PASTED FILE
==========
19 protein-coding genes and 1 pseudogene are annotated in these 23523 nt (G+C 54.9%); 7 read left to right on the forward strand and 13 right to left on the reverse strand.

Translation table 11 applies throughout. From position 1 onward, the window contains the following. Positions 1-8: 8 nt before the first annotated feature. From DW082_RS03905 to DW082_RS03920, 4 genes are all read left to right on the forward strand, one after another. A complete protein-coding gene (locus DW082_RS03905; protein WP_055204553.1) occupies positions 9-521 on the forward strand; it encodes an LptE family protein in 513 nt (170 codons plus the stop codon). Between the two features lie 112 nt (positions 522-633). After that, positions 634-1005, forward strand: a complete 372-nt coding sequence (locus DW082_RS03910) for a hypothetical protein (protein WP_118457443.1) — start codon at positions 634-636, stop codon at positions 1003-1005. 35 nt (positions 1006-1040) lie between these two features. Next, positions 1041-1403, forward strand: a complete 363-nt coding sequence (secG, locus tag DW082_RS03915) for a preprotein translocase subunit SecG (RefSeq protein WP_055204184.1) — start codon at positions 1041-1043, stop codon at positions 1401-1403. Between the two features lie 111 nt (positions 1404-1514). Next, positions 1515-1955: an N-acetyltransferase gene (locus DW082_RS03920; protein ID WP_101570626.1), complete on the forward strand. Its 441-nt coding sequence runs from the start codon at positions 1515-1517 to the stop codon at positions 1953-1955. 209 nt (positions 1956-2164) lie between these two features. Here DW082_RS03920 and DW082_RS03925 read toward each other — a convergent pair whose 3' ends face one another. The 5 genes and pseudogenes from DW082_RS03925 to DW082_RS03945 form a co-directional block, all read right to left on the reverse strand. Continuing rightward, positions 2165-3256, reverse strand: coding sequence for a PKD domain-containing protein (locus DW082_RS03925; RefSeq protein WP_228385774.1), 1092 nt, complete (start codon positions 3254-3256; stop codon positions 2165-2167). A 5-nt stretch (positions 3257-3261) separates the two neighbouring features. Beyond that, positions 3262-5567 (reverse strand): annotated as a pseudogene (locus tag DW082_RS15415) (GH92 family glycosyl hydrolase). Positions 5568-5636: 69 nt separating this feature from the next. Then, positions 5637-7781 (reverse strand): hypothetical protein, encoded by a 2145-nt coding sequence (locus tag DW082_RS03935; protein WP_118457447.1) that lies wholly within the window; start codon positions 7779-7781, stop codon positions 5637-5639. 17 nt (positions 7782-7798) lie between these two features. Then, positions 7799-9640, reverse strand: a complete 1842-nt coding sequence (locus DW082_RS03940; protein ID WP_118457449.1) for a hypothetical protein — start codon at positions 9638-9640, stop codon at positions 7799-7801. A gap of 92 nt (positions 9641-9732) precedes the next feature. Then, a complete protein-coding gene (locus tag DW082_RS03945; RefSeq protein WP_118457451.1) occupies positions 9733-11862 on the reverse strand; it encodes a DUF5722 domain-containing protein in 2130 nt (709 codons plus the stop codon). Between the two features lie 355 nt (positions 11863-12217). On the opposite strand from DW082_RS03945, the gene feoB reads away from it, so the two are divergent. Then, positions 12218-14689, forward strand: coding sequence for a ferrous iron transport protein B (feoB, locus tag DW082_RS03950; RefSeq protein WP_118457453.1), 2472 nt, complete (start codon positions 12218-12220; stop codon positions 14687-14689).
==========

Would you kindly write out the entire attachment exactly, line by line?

19 protein-coding genes and 1 pseudogene are annotated in these 23523 nt (G+C 54.9%); 7 read left to right on the forward strand and 13 right to left on the reverse strand.

Translation table 11 applies throughout. From position 1 onward, the window contains the following. Positions 1-8: 8 nt before the first annotated feature. From DW082_RS03905 to DW082_RS03920, 4 genes are all read left to right on the forward strand, one after another. A complete protein-coding gene (locus DW082_RS03905; protein WP_055204553.1) occupies positions 9-521 on the forward strand; it encodes an LptE family protein in 513 nt (170 codons plus the stop codon). Between the two features lie 112 nt (positions 522-633). After that, positions 634-1005, forward strand: a complete 372-nt coding sequence (locus DW082_RS03910) for a hypothetical protein (protein WP_118457443.1) — start codon at positions 634-636, stop codon at positions 1003-1005. 35 nt (positions 1006-1040) lie between these two features. Next, positions 1041-1403, forward strand: a complete 363-nt coding sequence (secG, locus tag DW082_RS03915) for a preprotein translocase subunit SecG (RefSeq protein WP_055204184.1) — start codon at positions 1041-1043, stop codon at positions 1401-1403. Between the two features lie 111 nt (positions 1404-1514). Next, positions 1515-1955: an N-acetyltransferase gene (locus DW082_RS03920; protein ID WP_101570626.1), complete on the forward strand. Its 441-nt coding sequence runs from the start codon at positions 1515-1517 to the stop codon at positions 1953-1955. 209 nt (positions 1956-2164) lie between these two features. Here DW082_RS03920 and DW082_RS03925 read toward each other — a convergent pair whose 3' ends face one another. The 5 genes and pseudogenes from DW082_RS03925 to DW082_RS03945 form a co-directional block, all read right to left on the reverse strand. Continuing rightward, positions 2165-3256, reverse strand: coding sequence for a PKD domain-containing protein (locus DW082_RS03925; RefSeq protein WP_228385774.1), 1092 nt, complete (start codon positions 3254-3256; stop codon positions 2165-2167). A 5-nt stretch (positions 3257-3261) separates the two neighbouring features. Beyond that, positions 3262-5567 (reverse strand): annotated as a pseudogene (locus tag DW082_RS15415) (GH92 family glycosyl hydrolase). Positions 5568-5636: 69 nt separating this feature from the next. Then, positions 5637-7781 (reverse strand): hypothetical protein, encoded by a 2145-nt coding sequence (locus tag DW082_RS03935; protein WP_118457447.1) that lies wholly within the window; start codon positions 7779-7781, stop codon positions 5637-5639. 17 nt (positions 7782-7798) lie between these two features. Then, positions 7799-9640, reverse strand: a complete 1842-nt coding sequence (locus DW082_RS03940; protein ID WP_118457449.1) for a hypothetical protein — start codon at positions 9638-9640, stop codon at positions 7799-7801. A gap of 92 nt (positions 9641-9732) precedes the next feature. Then, a complete protein-coding gene (locus tag DW082_RS03945; RefSeq protein WP_118457451.1) occupies positions 9733-11862 on the reverse strand; it encodes a DUF5722 domain-containing protein in 2130 nt (709 codons plus the stop codon). Between the two features lie 355 nt (positions 11863-12217). On the opposite strand from DW082_RS03945, the gene feoB reads away from it, so the two are divergent. Then, positions 12218-14689, forward strand: coding sequence for a ferrous iron transport protein B (feoB, locus tag DW082_RS03950; RefSeq protein WP_118457453.1), 2472 nt, complete (start codon positions 12218-12220; stop codon positions 14687-14689).